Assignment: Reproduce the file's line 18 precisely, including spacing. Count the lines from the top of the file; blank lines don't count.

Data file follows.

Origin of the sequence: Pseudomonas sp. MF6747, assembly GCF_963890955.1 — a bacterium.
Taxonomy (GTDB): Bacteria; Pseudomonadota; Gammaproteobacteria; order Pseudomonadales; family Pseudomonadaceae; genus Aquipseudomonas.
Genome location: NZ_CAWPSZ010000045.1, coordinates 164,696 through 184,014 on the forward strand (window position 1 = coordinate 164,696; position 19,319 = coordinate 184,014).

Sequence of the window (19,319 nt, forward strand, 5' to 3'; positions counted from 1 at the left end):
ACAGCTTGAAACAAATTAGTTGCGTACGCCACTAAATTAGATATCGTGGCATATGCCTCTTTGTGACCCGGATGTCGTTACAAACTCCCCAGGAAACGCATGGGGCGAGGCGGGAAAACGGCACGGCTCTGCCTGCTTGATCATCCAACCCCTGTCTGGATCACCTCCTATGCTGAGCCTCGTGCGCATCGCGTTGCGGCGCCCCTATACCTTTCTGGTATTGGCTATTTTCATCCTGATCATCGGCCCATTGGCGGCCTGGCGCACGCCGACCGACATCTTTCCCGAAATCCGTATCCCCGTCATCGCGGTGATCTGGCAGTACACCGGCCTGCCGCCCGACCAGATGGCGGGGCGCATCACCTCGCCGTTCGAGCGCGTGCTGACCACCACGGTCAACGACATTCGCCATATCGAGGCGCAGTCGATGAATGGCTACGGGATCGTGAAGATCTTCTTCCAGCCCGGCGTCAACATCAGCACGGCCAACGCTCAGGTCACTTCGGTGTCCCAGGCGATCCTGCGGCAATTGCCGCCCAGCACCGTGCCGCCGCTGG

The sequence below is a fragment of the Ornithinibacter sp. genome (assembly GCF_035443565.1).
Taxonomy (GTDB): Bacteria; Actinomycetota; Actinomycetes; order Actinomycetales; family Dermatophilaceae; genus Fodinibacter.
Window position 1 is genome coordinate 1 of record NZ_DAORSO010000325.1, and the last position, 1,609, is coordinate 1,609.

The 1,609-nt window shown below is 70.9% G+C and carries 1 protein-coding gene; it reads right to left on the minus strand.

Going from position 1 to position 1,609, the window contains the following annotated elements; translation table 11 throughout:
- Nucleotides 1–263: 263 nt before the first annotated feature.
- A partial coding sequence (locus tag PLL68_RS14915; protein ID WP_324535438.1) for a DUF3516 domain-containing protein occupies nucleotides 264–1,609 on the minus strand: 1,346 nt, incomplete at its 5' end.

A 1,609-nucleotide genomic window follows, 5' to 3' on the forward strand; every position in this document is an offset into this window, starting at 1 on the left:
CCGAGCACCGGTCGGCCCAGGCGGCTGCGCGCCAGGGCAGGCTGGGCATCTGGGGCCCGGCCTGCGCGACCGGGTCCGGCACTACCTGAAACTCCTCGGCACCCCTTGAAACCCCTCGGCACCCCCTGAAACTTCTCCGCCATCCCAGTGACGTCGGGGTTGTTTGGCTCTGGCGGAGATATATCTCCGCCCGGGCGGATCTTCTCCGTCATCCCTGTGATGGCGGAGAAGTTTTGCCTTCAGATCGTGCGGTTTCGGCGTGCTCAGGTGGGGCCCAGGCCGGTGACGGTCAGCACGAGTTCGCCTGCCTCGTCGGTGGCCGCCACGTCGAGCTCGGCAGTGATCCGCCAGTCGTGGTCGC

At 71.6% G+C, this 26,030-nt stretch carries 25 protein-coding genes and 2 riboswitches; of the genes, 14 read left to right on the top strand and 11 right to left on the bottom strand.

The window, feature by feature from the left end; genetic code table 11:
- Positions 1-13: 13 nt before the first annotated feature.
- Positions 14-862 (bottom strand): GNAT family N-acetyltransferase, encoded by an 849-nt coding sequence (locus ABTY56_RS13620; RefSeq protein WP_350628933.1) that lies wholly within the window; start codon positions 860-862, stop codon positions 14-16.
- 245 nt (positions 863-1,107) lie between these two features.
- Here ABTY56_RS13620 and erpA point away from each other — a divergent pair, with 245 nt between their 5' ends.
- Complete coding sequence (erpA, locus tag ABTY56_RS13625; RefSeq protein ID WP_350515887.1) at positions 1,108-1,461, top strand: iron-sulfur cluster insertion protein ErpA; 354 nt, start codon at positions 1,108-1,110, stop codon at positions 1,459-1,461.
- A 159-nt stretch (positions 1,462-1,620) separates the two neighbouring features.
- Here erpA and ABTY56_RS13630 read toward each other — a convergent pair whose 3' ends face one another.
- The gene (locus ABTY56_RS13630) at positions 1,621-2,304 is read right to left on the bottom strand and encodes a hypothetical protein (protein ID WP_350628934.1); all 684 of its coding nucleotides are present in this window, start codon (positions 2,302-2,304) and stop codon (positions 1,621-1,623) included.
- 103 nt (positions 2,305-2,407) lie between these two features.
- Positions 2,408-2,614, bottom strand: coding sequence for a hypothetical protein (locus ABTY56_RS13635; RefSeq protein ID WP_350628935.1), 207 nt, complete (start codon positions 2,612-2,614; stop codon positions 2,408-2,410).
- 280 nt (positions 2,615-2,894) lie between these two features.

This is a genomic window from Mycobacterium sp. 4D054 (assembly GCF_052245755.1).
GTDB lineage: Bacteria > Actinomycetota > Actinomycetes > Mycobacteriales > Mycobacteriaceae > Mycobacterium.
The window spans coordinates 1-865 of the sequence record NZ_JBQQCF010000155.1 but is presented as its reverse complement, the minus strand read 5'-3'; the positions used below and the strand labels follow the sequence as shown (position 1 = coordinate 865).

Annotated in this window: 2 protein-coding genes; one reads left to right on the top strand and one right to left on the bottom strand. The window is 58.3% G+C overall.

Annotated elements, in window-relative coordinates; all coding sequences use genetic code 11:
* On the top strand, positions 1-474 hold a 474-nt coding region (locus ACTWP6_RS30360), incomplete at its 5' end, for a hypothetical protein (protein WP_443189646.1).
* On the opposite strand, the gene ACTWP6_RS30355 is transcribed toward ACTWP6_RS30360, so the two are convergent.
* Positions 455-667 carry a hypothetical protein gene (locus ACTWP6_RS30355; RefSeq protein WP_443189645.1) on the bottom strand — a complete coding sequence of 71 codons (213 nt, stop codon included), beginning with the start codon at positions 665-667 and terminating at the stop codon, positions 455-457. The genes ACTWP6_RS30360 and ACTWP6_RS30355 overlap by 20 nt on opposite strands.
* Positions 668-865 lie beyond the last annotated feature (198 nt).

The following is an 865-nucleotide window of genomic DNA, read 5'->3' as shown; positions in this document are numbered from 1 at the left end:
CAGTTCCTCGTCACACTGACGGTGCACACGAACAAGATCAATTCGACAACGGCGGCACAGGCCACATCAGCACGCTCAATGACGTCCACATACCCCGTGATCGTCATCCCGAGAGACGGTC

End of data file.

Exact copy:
- Positions 14-862 (bottom strand): GNAT family N-acetyltransferase, encoded by an 849-nt coding sequence (locus ABTY56_RS13620; RefSeq protein WP_350628933.1) that lies wholly within the window; start codon positions 860-862, stop codon positions 14-16.